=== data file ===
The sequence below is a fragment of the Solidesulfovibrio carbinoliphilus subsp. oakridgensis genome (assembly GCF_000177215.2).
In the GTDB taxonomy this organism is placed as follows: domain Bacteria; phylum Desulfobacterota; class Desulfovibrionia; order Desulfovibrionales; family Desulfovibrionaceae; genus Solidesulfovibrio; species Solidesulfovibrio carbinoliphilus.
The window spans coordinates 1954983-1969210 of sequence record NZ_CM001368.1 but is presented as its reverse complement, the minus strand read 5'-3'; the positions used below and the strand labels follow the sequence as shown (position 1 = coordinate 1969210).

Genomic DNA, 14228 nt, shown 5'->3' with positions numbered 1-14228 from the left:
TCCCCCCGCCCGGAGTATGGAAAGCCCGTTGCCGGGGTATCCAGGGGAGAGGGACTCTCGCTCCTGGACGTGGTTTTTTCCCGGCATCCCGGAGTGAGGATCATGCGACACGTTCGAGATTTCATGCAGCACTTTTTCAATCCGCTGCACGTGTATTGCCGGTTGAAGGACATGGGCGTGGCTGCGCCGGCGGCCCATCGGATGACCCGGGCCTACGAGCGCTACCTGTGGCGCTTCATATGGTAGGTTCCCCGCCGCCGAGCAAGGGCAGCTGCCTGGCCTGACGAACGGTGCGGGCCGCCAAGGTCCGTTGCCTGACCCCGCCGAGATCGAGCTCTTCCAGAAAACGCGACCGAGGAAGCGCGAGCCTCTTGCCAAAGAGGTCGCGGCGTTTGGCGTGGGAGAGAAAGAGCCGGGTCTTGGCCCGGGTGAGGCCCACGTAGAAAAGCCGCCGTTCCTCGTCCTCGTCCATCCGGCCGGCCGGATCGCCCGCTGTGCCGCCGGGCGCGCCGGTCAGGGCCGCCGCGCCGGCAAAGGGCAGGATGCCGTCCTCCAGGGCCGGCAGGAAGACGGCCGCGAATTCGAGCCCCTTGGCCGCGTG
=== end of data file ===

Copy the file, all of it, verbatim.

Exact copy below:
The sequence below is a fragment of the Solidesulfovibrio carbinoliphilus subsp. oakridgensis genome (assembly GCF_000177215.2).
In the GTDB taxonomy this organism is placed as follows: domain Bacteria; phylum Desulfobacterota; class Desulfovibrionia; order Desulfovibrionales; family Desulfovibrionaceae; genus Solidesulfovibrio; species Solidesulfovibrio carbinoliphilus.
The window spans coordinates 1954983-1969210 of sequence record NZ_CM001368.1 but is presented as its reverse complement, the minus strand read 5'-3'; the positions used below and the strand labels follow the sequence as shown (position 1 = coordinate 1969210).

Genomic DNA, 14228 nt, shown 5'->3' with positions numbered 1-14228 from the left:
TCCCCCCGCCCGGAGTATGGAAAGCCCGTTGCCGGGGTATCCAGGGGAGAGGGACTCTCGCTCCTGGACGTGGTTTTTTCCCGGCATCCCGGAGTGAGGATCATGCGACACGTTCGAGATTTCATGCAGCACTTTTTCAATCCGCTGCACGTGTATTGCCGGTTGAAGGACATGGGCGTGGCTGCGCCGGCGGCCCATCGGATGACCCGGGCCTACGAGCGCTACCTGTGGCGCTTCATATGGTAGGTTCCCCGCCGCCGAGCAAGGGCAGCTGCCTGGCCTGACGAACGGTGCGGGCCGCCAAGGTCCGTTGCCTGACCCCGCCGAGATCGAGCTCTTCCAGAAAACGCGACCGAGGAAGCGCGAGCCTCTTGCCAAAGAGGTCGCGGCGTTTGGCGTGGGAGAGAAAGAGCCGGGTCTTGGCCCGGGTGAGGCCCACGTAGAAAAGCCGCCGTTCCTCGTCCTCGTCCATCCGGCCGGCCGGATCGCCCGCTGTGCCGCCGGGCGCGCCGGTCAGGGCCGCCGCGCCGGCAAAGGGCAGGATGCCGTCCTCCAGGGCCGGCAGGAAGACGGCCGCGAATTCGAGCCCCTTGGCCGCGTG